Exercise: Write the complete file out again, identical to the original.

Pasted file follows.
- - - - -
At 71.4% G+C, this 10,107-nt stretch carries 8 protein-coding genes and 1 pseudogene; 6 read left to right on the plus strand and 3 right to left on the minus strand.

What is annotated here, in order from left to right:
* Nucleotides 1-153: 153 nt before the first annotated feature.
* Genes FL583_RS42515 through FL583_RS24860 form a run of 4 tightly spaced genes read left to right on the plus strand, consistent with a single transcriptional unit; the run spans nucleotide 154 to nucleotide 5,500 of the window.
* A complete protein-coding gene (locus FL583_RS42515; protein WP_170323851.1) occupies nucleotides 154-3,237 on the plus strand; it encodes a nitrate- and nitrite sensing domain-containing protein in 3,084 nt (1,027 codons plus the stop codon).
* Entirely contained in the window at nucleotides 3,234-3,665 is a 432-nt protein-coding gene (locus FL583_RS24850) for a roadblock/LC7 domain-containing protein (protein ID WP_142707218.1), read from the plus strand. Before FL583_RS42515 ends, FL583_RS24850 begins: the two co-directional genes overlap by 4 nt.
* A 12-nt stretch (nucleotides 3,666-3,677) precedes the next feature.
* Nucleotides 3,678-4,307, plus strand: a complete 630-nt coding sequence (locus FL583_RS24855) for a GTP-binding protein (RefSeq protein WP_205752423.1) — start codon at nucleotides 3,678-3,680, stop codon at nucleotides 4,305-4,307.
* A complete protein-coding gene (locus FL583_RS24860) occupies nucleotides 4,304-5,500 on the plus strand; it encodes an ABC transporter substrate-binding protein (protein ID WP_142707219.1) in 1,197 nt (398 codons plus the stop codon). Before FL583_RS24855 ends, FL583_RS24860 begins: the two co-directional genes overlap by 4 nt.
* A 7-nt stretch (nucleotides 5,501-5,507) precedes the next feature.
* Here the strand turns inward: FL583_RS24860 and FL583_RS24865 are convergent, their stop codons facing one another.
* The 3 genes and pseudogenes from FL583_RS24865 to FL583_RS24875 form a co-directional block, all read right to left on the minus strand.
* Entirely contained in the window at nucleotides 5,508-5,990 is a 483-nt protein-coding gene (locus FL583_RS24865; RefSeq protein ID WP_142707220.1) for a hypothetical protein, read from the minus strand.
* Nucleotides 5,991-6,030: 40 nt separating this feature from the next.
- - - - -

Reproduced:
At 71.4% G+C, this 10,107-nt stretch carries 8 protein-coding genes and 1 pseudogene; 6 read left to right on the plus strand and 3 right to left on the minus strand.

What is annotated here, in order from left to right:
* Nucleotides 1-153: 153 nt before the first annotated feature.
* Genes FL583_RS42515 through FL583_RS24860 form a run of 4 tightly spaced genes read left to right on the plus strand, consistent with a single transcriptional unit; the run spans nucleotide 154 to nucleotide 5,500 of the window.
* A complete protein-coding gene (locus FL583_RS42515; protein WP_170323851.1) occupies nucleotides 154-3,237 on the plus strand; it encodes a nitrate- and nitrite sensing domain-containing protein in 3,084 nt (1,027 codons plus the stop codon).
* Entirely contained in the window at nucleotides 3,234-3,665 is a 432-nt protein-coding gene (locus FL583_RS24850) for a roadblock/LC7 domain-containing protein (protein ID WP_142707218.1), read from the plus strand. Before FL583_RS42515 ends, FL583_RS24850 begins: the two co-directional genes overlap by 4 nt.
* A 12-nt stretch (nucleotides 3,666-3,677) precedes the next feature.
* Nucleotides 3,678-4,307, plus strand: a complete 630-nt coding sequence (locus FL583_RS24855) for a GTP-binding protein (RefSeq protein WP_205752423.1) — start codon at nucleotides 3,678-3,680, stop codon at nucleotides 4,305-4,307.
* A complete protein-coding gene (locus FL583_RS24860) occupies nucleotides 4,304-5,500 on the plus strand; it encodes an ABC transporter substrate-binding protein (protein ID WP_142707219.1) in 1,197 nt (398 codons plus the stop codon). Before FL583_RS24855 ends, FL583_RS24860 begins: the two co-directional genes overlap by 4 nt.
* A 7-nt stretch (nucleotides 5,501-5,507) precedes the next feature.
* Here the strand turns inward: FL583_RS24860 and FL583_RS24865 are convergent, their stop codons facing one another.
* The 3 genes and pseudogenes from FL583_RS24865 to FL583_RS24875 form a co-directional block, all read right to left on the minus strand.
* Entirely contained in the window at nucleotides 5,508-5,990 is a 483-nt protein-coding gene (locus FL583_RS24865; RefSeq protein ID WP_142707220.1) for a hypothetical protein, read from the minus strand.
* Nucleotides 5,991-6,030: 40 nt separating this feature from the next.